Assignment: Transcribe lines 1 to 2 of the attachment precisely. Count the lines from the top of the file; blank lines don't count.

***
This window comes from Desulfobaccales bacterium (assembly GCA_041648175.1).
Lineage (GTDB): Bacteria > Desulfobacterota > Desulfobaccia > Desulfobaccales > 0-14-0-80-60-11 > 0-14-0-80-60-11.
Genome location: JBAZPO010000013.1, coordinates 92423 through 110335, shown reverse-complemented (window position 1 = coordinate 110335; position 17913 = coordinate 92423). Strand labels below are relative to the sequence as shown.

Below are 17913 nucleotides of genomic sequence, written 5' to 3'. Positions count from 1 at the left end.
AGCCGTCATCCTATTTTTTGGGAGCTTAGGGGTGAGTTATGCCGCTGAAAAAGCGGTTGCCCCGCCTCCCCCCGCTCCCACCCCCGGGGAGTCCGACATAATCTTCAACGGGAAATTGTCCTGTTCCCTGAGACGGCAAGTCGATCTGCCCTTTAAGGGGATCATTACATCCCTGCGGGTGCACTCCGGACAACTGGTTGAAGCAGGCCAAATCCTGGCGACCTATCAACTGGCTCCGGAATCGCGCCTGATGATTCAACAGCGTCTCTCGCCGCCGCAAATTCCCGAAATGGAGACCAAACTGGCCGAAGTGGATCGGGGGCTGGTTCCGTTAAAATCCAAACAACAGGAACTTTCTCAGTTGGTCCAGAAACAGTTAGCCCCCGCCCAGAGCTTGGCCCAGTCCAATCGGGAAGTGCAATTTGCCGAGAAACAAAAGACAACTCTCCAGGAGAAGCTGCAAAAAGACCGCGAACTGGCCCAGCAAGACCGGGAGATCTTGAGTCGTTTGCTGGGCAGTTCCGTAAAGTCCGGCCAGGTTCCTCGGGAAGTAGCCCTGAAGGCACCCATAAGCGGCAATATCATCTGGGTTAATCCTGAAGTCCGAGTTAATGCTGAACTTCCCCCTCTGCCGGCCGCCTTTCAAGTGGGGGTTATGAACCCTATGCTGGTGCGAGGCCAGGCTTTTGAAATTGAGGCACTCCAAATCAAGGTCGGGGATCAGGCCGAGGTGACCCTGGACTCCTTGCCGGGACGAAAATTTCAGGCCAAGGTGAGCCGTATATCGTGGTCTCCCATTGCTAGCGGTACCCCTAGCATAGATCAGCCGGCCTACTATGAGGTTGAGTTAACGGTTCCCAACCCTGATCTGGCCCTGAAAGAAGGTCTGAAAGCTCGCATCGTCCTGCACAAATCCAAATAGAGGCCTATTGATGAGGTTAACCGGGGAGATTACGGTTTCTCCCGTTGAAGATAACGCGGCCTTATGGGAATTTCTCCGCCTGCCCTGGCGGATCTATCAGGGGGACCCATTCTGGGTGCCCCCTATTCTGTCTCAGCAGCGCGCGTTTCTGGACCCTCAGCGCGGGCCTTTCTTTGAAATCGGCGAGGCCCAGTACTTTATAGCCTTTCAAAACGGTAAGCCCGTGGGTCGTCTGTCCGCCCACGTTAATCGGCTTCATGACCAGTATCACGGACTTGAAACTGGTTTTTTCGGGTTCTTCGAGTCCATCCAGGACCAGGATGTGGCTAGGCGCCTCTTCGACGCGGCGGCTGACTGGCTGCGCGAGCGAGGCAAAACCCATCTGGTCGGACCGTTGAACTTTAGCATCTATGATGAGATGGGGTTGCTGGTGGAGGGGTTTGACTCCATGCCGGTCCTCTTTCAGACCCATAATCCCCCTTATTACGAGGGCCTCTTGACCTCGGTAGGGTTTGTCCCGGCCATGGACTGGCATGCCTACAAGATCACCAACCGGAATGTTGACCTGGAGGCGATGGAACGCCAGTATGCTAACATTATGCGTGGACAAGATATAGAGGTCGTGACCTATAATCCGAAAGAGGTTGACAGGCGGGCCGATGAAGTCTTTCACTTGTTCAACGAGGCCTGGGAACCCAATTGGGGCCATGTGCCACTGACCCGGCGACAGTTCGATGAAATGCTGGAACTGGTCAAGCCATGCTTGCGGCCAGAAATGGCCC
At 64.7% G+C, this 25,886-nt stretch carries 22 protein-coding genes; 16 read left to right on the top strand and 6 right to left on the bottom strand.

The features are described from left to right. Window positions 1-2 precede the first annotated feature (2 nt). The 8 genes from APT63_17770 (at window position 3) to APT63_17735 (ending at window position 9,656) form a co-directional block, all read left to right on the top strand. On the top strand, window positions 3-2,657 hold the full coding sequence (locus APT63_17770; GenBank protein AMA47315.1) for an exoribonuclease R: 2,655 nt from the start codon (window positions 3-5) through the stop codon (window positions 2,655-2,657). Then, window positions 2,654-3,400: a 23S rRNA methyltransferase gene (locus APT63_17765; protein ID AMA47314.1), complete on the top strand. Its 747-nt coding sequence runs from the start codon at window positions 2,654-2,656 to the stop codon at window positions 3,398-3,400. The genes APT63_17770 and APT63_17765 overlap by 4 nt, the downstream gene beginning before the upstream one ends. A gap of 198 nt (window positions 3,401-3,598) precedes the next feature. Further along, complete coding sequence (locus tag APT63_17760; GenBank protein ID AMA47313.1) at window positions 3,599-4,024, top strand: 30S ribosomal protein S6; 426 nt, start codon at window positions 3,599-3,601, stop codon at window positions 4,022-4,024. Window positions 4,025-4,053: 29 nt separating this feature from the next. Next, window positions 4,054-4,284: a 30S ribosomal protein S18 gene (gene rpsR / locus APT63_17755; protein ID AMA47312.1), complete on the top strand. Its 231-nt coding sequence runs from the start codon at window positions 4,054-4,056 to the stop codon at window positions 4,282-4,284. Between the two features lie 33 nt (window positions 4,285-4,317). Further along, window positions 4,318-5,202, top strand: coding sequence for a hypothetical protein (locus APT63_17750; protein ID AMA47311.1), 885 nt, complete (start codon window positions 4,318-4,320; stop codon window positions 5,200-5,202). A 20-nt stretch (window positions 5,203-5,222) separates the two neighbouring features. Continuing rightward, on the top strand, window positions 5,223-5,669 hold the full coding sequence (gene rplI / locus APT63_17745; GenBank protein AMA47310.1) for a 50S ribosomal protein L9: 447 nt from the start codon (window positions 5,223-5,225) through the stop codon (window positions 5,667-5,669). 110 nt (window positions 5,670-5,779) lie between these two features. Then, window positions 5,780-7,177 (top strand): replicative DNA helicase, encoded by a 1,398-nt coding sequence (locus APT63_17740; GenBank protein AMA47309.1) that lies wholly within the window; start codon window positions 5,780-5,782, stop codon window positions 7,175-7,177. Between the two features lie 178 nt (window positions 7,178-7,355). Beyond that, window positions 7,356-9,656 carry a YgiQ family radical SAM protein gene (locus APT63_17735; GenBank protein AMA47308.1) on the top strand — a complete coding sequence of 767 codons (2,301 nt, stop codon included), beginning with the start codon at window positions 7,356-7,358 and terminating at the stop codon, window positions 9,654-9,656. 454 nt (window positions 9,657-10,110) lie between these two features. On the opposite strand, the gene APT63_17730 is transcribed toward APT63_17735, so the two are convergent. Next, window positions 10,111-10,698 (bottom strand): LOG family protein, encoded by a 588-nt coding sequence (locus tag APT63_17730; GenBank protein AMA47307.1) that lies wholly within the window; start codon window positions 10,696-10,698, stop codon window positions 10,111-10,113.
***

This window comes from Desulfobaccales bacterium (assembly GCA_041648175.1).
Lineage (GTDB): Bacteria > Desulfobacterota > Desulfobaccia > Desulfobaccales > 0-14-0-80-60-11 > 0-14-0-80-60-11.